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I read recently in the STAR a report from Washington to the effect that the District of Columbia, Washington, D.C., is still seeking the statehood status which was approved in 1982 in a constitutional convention with 53 percent of the District’s residents voting for statehood.

It was also reported that in November 1993, a District statehood bill was defeated in the U.S. House of Representatives 277 to 153, and that 40 percent of Democrats (the party that has backed the District’s statehood) voted against the bill, which may or may not say something about Republican votes in Congress for this island’s statehood, which has received GOP platform support. It was also said that five years ago, the New York Times and the Washington Post advocated statehood for the District and that Puerto Rico’s statehood movement was seen as helping the District’s statehood chances since it would bring awareness of the situation in both jurisdictions.

It was further pointed out that political analysts have noted that President Clinton apparently has ignored the District’s plight for statehood. As will be seen later in this writing, such perception is not in line with Clinton’s previous statements on the district status.

An article which appeared recently in the STAR referred to the above-mentioned report indicating the District’s plight to become the 51st state, and the following question was asked: Who makes a better case for statehood, Puerto Rico, where statehood has not yet won a referendum, or the District of Columbia, where 53 percent of its residents voted for statehood? It is my judgement that Puerto Rico presents a better case for statehood because Puerto Rico is not Washington, D.C., as will be indicated in the following analysis.

This is not the first time the issue of the District’s statehood in relation to Puerto Rico has been brought to light. On June 17, 1993 at proposed status consultation legislation hearings, Resident Commissioner Carlos Romero Barceló, replying to assertions by Sen. Marco Rigau that Congress had rejected statehood for the District, said that the case of the District was different from that of Puerto Rico because statehood for the District required a constitutional amendment.

With the above in mind, I wish to remind the readers of some things indicated in one of my columns three years ago on the issue of the District’s statehood plight.

nOn November 7, 1992, at a panel discussion on "The World Today," a CNN program on the subject of the District’s statehood possibilities, the then President-elect Clinton said: "I would be in a state of permanent outrage if I thought that I represented people who would be sent to fight and die for their country who had no full citizenship."

nAt the panel discussion in reference, Kathleen Koch, CNN Washington, D.C. correspondent said that Clinton’s presidential victory was "a giant leap for the future of the District and that as in the case of Alaska and Hawaii, it would take a simple majority of Congress to make the District a state."

nIn 1991, Clinton testified he preferred a bill for statehood over a constitutional amendment, but promised statehood for the District either way.

nCongressional Dana Rohrabacher (CAL-D) indicated at the panel that statehood for the District was not going to be easy and said: "Our founding fathers, in fact, set up the capitol in an area that was independent of any state. That was their intention. If we are going to so fundamentally change the intent of the founding fathers, then I think it should require a constitutional amendment."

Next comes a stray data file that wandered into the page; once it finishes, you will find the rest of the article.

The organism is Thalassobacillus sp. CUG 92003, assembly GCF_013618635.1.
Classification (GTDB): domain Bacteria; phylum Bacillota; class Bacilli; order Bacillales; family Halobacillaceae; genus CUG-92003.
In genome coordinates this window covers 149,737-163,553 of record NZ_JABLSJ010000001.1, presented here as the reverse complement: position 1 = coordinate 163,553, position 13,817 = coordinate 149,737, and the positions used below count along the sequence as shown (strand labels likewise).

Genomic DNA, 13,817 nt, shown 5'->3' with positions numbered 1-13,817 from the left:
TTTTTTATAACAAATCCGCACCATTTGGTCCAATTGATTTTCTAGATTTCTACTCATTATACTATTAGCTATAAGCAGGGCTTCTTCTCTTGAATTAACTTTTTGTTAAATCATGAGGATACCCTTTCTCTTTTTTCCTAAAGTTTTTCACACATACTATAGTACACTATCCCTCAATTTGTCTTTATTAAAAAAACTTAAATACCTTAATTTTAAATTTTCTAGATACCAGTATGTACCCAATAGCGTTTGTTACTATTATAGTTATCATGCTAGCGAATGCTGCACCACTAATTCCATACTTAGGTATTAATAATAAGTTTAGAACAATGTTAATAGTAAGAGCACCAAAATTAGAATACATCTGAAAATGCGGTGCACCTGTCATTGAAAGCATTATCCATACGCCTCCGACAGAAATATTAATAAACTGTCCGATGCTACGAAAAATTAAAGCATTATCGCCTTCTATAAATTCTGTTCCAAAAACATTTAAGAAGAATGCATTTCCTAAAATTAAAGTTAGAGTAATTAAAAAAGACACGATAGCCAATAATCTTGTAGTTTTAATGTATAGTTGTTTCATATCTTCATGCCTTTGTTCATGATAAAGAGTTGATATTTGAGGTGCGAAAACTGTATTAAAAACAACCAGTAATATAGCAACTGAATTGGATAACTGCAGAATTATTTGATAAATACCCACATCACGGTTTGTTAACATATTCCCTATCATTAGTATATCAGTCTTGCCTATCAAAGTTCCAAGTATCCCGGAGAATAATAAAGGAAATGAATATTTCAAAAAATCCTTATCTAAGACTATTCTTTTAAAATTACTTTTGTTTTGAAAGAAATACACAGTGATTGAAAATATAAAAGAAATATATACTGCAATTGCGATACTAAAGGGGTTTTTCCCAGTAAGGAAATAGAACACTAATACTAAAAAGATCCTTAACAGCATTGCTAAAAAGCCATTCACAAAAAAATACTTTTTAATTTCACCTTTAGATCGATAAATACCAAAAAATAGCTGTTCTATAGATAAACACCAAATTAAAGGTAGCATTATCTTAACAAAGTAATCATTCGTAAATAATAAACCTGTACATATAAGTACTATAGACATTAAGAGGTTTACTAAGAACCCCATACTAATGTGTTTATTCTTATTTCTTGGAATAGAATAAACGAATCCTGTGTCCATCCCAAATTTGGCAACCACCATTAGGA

nSome members of Congress have argued that because the District was once part of Maryland, it should revert back to that state if the residents of the District want to shed their colonial status.

nOther members of Congress believe the District cannot become a state without a constitutional amendment because the Constitution requires that there be federated district controlled by Congress to make the federal district any size it wants up to 10 square miles.

It can be seen by the above that there is no easy road to statehood for the District of Columbia. Unlike the case of Puerto Rico, there seems to be every indication that statehood for the District will require a constitutional amendment. So, Puerto Rico is not Washington, D.C. except for one thing: if new legislation is introduced in Congress to grant the District statehood, one thing will be highlighted which might strengthen Puerto Rico’s request for statehood. Those who believe and have already said that President Clinton would oppose statehood for Puerto Rico, must take note of Clinton’s criteria in 1992 to suggest statehood for the District. Should he fail to apply his criteria to Puerto Rico’s plight for statehood, he certainly would be doing a monumental and unforgivable injustice to the 200,000 Puerto Ricans killed in action or wounded, or now permanently disabled as a result of their participation in the wars in which the United States has been involved.

As I said a few years ago and repeat now, with due respect to the District’s participation in the aforementioned wars, I don’t think D.C. can match our participation. In fact our contribution in these wars has been greater than that of 22 states of the Union, including President Clinton’s state of Arkansas.

In conclusion, if as President Clinton said in the case of D.C., that he could not conceive of him representing people who would be sent to fight and die for their country who did not have the full rights of the U.S. citizenship, it will be equally inconceivable to continue sending Puerto Ricans to fight and die for the nation without enjoying the full rights of their U.S. citizenship, under the real permanent union with the U.S., which is Puerto Rico becoming a state of the Union.


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